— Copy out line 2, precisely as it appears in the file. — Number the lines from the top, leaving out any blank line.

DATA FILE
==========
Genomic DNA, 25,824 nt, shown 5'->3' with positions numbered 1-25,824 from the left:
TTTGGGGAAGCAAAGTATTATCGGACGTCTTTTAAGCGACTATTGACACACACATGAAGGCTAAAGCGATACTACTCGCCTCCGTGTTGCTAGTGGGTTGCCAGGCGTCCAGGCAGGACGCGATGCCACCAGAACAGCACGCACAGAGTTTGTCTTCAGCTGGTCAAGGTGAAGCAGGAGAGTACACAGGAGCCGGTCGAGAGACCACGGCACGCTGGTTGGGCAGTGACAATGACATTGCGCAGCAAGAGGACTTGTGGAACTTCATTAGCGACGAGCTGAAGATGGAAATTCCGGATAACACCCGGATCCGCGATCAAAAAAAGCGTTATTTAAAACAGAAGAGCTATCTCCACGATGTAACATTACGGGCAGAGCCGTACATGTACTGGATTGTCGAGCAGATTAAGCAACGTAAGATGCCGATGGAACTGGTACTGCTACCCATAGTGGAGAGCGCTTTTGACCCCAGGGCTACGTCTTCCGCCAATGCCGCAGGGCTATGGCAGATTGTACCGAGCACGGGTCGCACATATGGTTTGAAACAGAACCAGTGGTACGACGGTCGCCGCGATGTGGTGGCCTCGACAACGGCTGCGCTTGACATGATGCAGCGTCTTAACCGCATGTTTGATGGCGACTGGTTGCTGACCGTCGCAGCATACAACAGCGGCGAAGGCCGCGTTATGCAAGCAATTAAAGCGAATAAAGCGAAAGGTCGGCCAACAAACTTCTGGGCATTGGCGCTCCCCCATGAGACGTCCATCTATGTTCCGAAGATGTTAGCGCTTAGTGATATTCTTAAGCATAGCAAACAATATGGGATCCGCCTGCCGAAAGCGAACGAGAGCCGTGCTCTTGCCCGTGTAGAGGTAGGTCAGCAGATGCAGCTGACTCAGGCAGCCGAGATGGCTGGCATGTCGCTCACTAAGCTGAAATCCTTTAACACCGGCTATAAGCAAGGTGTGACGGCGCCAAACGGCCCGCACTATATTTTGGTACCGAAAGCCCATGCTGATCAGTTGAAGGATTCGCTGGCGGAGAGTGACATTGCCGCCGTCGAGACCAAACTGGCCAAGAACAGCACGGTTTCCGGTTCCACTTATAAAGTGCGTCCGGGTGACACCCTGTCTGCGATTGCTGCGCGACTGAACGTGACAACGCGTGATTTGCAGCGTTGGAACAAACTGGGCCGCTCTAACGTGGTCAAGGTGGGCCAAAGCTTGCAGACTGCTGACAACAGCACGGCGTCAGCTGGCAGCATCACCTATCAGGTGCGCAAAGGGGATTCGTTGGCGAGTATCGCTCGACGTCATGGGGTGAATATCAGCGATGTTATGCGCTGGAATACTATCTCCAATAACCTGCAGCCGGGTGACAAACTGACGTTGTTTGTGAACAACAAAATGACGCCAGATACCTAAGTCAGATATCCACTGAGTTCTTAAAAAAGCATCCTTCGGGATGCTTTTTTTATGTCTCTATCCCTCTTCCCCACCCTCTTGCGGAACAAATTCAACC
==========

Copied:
TTTGGGGAAGCAAAGTATTATCGGACGTCTTTTAAGCGACTATTGACACACACATGAAGGCTAAAGCGATACTACTCGCCTCCGTGTTGCTAGTGGGTTGCCAGGCGTCCAGGCAGGACGCGATGCCACCAGAACAGCACGCACAGAGTTTGTCTTCAGCTGGTCAAGGTGAAGCAGGAGAGTACACAGGAGCCGGTCGAGAGACCACGGCACGCTGGTTGGGCAGTGACAATGACATTGCGCAGCAAGAGGACTTGTGGAACTTCATTAGCGACGAGCTGAAGATGGAAATTCCGGATAACACCCGGATCCGCGATCAAAAAAAGCGTTATTTAAAACAGAAGAGCTATCTCCACGATGTAACATTACGGGCAGAGCCGTACATGTACTGGATTGTCGAGCAGATTAAGCAACGTAAGATGCCGATGGAACTGGTACTGCTACCCATAGTGGAGAGCGCTTTTGACCCCAGGGCTACGTCTTCCGCCAATGCCGCAGGGCTATGGCAGATTGTACCGAGCACGGGTCGCACATATGGTTTGAAACAGAACCAGTGGTACGACGGTCGCCGCGATGTGGTGGCCTCGACAACGGCTGCGCTTGACATGATGCAGCGTCTTAACCGCATGTTTGATGGCGACTGGTTGCTGACCGTCGCAGCATACAACAGCGGCGAAGGCCGCGTTATGCAAGCAATTAAAGCGAATAAAGCGAAAGGTCGGCCAACAAACTTCTGGGCATTGGCGCTCCCCCATGAGACGTCCATCTATGTTCCGAAGATGTTAGCGCTTAGTGATATTCTTAAGCATAGCAAACAATATGGGATCCGCCTGCCGAAAGCGAACGAGAGCCGTGCTCTTGCCCGTGTAGAGGTAGGTCAGCAGATGCAGCTGACTCAGGCAGCCGAGATGGCTGGCATGTCGCTCACTAAGCTGAAATCCTTTAACACCGGCTATAAGCAAGGTGTGACGGCGCCAAACGGCCCGCACTATATTTTGGTACCGAAAGCCCATGCTGATCAGTTGAAGGATTCGCTGGCGGAGAGTGACATTGCCGCCGTCGAGACCAAACTGGCCAAGAACAGCACGGTTTCCGGTTCCACTTATAAAGTGCGTCCGGGTGACACCCTGTCTGCGATTGCTGCGCGACTGAACGTGACAACGCGTGATTTGCAGCGTTGGAACAAACTGGGCCGCTCTAACGTGGTCAAGGTGGGCCAAAGCTTGCAGACTGCTGACAACAGCACGGCGTCAGCTGGCAGCATCACCTATCAGGTGCGCAAAGGGGATTCGTTGGCGAGTATCGCTCGACGTCATGGGGTGAATATCAGCGATGTTATGCGCTGGAATACTATCTCCAATAACCTGCAGCCGGGTGACAAACTGACGTTGTTTGTGAACAACAAAATGACGCCAGATACCTAAGTCAGATATCCACTGAGTTCTTAAAAAAGCATCCTTCGGGATGCTTTTTTTATGTCTCTATCCCTCTTCCCCACCCTCTTGCGGAACAAATTCAACC